Not to be outdone by the many crashes at the Tour of California this week, we've had our own crashfest here in Spokane.
I hit the deck on Thursday morning. Me and the bike walked away totally unscathed. Funny, I've "performed" almost the same exact crash that resulted in cracked ribs and a busted bike. Luck of the draw.
At about the same time, Mike went down, on his way to work, his first in a long time. Bloody elbow, probably torched a shirt while he was at it.
Then I read today that John had his first in a while, over on the bluff. Dinged-up knee and a dinged-up bike.
But the worst of the bunch was Jerry's crash on today's SRV ride. The ride had a nice start, with 12 riders showing up in the middle of February.
But just outside of Cheney, another bike swerved in front of Jerry and with no time to react, they collided and he went down hard and another rider went over the top of him. I was in front of them and didn't see it, but I heard it - the unmistakeable sound of a bike crash. Jerry couldn't go no mo' (shoulder, ribs, thumb, knee) and neither could his bike (derailleur shoved into the rear spokes, chain wrapped around all kinds of wrong stuff). His helmet is a no-longer-functional souvenir suitable for reminding us why we need to wear them. A really nice lady helped us out and gave him a ride back to a coffee shop in Cheney while he waited for a ride from Spokane. The blogger code of ethics prevented me from taking a picture of Jerry lying on the shoulder of Hwy 904 or his mangled derailleur, but it wasn't his super-funnest day.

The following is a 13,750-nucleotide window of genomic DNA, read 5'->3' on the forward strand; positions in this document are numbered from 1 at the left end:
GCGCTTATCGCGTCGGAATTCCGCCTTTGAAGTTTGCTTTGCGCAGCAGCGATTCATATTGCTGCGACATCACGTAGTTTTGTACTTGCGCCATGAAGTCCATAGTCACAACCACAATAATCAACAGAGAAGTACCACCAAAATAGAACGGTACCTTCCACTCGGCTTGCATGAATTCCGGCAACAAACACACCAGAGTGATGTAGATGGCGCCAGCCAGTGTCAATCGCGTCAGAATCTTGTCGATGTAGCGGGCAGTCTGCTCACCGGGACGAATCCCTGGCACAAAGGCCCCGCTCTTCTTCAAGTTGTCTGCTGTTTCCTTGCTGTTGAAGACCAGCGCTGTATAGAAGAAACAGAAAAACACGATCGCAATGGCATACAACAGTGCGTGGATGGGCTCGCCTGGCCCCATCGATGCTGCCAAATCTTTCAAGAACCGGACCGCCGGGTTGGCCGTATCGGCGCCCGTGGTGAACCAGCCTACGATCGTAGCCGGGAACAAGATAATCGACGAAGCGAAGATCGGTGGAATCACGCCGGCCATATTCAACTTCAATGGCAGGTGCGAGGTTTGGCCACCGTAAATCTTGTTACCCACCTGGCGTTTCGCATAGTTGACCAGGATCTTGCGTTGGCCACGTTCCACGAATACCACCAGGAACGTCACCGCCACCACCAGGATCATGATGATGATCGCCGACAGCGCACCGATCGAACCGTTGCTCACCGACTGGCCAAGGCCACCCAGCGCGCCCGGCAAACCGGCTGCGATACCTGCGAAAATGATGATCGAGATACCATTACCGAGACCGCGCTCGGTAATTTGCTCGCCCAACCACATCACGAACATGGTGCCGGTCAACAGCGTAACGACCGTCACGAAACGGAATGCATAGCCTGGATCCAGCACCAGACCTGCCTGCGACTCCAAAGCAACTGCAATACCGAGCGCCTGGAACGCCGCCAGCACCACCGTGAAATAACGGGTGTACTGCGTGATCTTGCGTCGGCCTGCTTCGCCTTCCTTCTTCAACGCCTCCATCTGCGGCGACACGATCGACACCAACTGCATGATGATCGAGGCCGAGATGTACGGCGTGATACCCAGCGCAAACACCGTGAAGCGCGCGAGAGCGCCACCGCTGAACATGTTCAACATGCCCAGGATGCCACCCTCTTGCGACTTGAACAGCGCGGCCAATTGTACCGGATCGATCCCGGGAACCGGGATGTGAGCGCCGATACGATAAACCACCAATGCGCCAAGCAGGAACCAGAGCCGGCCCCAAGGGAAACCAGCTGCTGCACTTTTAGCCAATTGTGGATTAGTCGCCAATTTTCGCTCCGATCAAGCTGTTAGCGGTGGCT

Crashes are a risk inherent to cycling. When you're sitting on top of two skinny disks rotating in the same plane, you have to acknowledge the fact that shit can definitely happen, and in the blink of an eye. I deal with this risk through a variety of head games, not the least of which is denial. But suffice to say, it's a risk I'm willing to take in order to do something I love. Me and a bunch of you guys and a lot of other people.
Anyway, let's not dwell on it. I just hope we all have it out of our systems for a while.
And speaking of luck of the draw, here's a picture sequence from Levi Leipheimer's crash at the Tour of California, earlier in the week. He got up and jumped right back in the race.
Ride on, stay safe.